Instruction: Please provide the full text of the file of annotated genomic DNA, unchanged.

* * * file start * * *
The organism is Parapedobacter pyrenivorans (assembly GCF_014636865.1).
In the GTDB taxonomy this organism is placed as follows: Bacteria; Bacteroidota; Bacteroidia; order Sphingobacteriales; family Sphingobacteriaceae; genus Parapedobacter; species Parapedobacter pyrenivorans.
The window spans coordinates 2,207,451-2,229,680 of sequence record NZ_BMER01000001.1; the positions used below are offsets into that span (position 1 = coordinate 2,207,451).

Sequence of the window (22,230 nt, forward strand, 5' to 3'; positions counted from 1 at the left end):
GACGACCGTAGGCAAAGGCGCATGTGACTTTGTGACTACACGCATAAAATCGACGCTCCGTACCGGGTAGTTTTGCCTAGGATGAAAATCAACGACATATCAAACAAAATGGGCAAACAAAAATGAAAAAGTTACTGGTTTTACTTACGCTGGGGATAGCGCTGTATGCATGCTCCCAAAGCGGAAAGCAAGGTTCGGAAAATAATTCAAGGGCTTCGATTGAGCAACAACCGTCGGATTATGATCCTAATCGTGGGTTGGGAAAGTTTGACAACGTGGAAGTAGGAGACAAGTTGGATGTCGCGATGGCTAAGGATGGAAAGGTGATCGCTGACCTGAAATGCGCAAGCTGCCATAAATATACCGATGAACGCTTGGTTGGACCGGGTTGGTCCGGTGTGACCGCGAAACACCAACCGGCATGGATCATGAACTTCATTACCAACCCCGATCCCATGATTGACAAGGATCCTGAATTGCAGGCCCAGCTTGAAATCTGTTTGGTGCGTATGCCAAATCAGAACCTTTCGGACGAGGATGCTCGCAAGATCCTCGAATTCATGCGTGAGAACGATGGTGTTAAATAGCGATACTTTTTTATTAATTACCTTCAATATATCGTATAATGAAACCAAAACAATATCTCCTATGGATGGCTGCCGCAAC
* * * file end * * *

The organism is Parapedobacter pyrenivorans (assembly GCF_014636865.1).
In the GTDB taxonomy this organism is placed as follows: Bacteria; Bacteroidota; Bacteroidia; order Sphingobacteriales; family Sphingobacteriaceae; genus Parapedobacter; species Parapedobacter pyrenivorans.
The window spans coordinates 2,207,451-2,229,680 of sequence record NZ_BMER01000001.1; the positions used below are offsets into that span (position 1 = coordinate 2,207,451).

Sequence of the window (22,230 nt, forward strand, 5' to 3'; positions counted from 1 at the left end):
GACGACCGTAGGCAAAGGCGCATGTGACTTTGTGACTACACGCATAAAATCGACGCTCCGTACCGGGTAGTTTTGCCTAGGATGAAAATCAACGACATATCAAACAAAATGGGCAAACAAAAATGAAAAAGTTACTGGTTTTACTTACGCTGGGGATAGCGCTGTATGCATGCTCCCAAAGCGGAAAGCAAGGTTCGGAAAATAATTCAAGGGCTTCGATTGAGCAACAACCGTCGGATTATGATCCTAATCGTGGGTTGGGAAAGTTTGACAACGTGGAAGTAGGAGACAAGTTGGATGTCGCGATGGCTAAGGATGGAAAGGTGATCGCTGACCTGAAATGCGCAAGCTGCCATAAATATACCGATGAACGCTTGGTTGGACCGGGTTGGTCCGGTGTGACCGCGAAACACCAACCGGCATGGATCATGAACTTCATTACCAACCCCGATCCCATGATTGACAAGGATCCTGAATTGCAGGCCCAGCTTGAAATCTGTTTGGTGCGTATGCCAAATCAGAACCTTTCGGACGAGGATGCTCGCAAGATCCTCGAATTCATGCGTGAGAACGATGGTGTTAAATAGCGATACTTTTTTATTAATTACCTTCAATATATCGTATAATGAAACCAAAACAATATCTCCTATGGATGGCTGCCGCAAC